In 2010, English human rights lawyer, academic and author of East West Street, Philippe Sands, travelled to Lviv, Ukraine, to lecture on “crimes against humanity” and to search for the home of his grandfather, Leon Buchholz.
Buchholz had lost all but one of his extended family when they were murdered in 1943 along with the 3500 other Jewish people in the nearby woods on a single spring day on the orders of Hans Frank, the Governor General of German-occupied Poland. Their deaths had been overseen by one of Frank’s deputies, Otto von Wachter, then Nazi governor of District of Galicia.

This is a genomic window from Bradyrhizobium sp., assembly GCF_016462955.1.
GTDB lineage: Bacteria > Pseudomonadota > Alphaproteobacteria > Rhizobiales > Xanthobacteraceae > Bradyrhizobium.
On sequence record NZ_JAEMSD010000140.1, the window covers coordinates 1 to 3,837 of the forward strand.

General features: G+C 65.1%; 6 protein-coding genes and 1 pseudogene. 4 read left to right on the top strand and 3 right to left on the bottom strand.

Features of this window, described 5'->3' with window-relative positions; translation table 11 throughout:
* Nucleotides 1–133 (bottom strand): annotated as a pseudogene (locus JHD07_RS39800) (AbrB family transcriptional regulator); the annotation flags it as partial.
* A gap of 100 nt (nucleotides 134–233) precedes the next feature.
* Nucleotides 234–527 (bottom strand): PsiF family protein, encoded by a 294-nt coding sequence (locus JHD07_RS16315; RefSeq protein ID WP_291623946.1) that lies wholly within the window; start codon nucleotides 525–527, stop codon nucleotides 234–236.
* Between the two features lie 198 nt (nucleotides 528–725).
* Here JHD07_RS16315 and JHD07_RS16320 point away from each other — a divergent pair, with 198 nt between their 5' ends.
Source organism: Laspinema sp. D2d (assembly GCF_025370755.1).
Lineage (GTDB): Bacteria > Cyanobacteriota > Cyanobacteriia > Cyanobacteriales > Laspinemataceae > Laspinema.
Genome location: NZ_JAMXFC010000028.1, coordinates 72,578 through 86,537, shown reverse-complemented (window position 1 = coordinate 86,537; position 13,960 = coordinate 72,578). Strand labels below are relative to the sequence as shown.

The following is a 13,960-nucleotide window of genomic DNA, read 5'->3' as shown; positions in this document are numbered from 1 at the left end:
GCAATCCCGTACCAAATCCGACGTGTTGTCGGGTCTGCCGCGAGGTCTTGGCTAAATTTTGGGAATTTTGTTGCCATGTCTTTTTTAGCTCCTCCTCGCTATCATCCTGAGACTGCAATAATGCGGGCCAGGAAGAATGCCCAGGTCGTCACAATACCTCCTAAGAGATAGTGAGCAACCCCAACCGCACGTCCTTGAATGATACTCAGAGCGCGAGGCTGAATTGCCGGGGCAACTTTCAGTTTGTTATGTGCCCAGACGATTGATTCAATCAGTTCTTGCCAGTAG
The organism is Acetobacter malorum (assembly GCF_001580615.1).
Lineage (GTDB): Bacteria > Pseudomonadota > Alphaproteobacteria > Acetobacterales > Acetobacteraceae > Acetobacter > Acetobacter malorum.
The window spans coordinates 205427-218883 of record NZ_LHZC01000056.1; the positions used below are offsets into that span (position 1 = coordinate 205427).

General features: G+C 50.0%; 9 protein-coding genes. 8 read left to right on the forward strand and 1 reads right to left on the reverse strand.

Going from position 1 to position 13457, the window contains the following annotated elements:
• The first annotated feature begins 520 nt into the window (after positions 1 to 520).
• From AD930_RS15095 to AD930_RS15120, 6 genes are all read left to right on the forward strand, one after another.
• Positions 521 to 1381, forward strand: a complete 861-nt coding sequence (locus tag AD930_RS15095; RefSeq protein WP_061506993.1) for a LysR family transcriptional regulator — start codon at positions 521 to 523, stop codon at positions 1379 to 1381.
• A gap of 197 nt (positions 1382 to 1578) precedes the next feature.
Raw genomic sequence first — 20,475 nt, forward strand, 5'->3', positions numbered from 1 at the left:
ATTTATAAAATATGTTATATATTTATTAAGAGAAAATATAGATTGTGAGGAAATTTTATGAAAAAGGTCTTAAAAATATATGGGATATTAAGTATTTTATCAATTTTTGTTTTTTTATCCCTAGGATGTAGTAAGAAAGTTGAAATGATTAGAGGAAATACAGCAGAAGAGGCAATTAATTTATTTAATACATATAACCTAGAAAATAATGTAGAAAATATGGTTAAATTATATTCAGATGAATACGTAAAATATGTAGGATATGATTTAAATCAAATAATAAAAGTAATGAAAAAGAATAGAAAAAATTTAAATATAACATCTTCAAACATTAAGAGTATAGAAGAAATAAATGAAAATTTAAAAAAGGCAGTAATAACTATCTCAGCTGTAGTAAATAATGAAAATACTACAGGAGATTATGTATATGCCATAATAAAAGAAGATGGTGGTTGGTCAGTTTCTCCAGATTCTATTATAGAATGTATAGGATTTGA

In Lviv, or Lemberg as his grandfather knew it, Sands came into the orbit of Hans Frank’s son, Niklas, with whom he discussed their unimaginably bleak connection and Niklas’ book, about the burden shouldered by the son of a mass murderer. The meeting produced an unlikely friendship, and a web of connections.
Hans Frank was responsible for the deaths of 4 million Jews, for which he was convicted and hanged at Nuremberg. He was unloved and reviled by his son who, as an adult, believed capital punishment to be abhorrent, with the exception of his father’s case.
Niklas Frank brokered a difficult peace with his father, he told Sands, because he acknowledged his father’s crimes but he knew that Horst von Wachter – son of Otto, promoted by Hitler to SS-Gruppenfuhrer in 1944, one rank below the Reichsfuhrer, and responsible for the deaths of hundreds of thousands of Jews and Poles – had not. Did Sands care to meet him?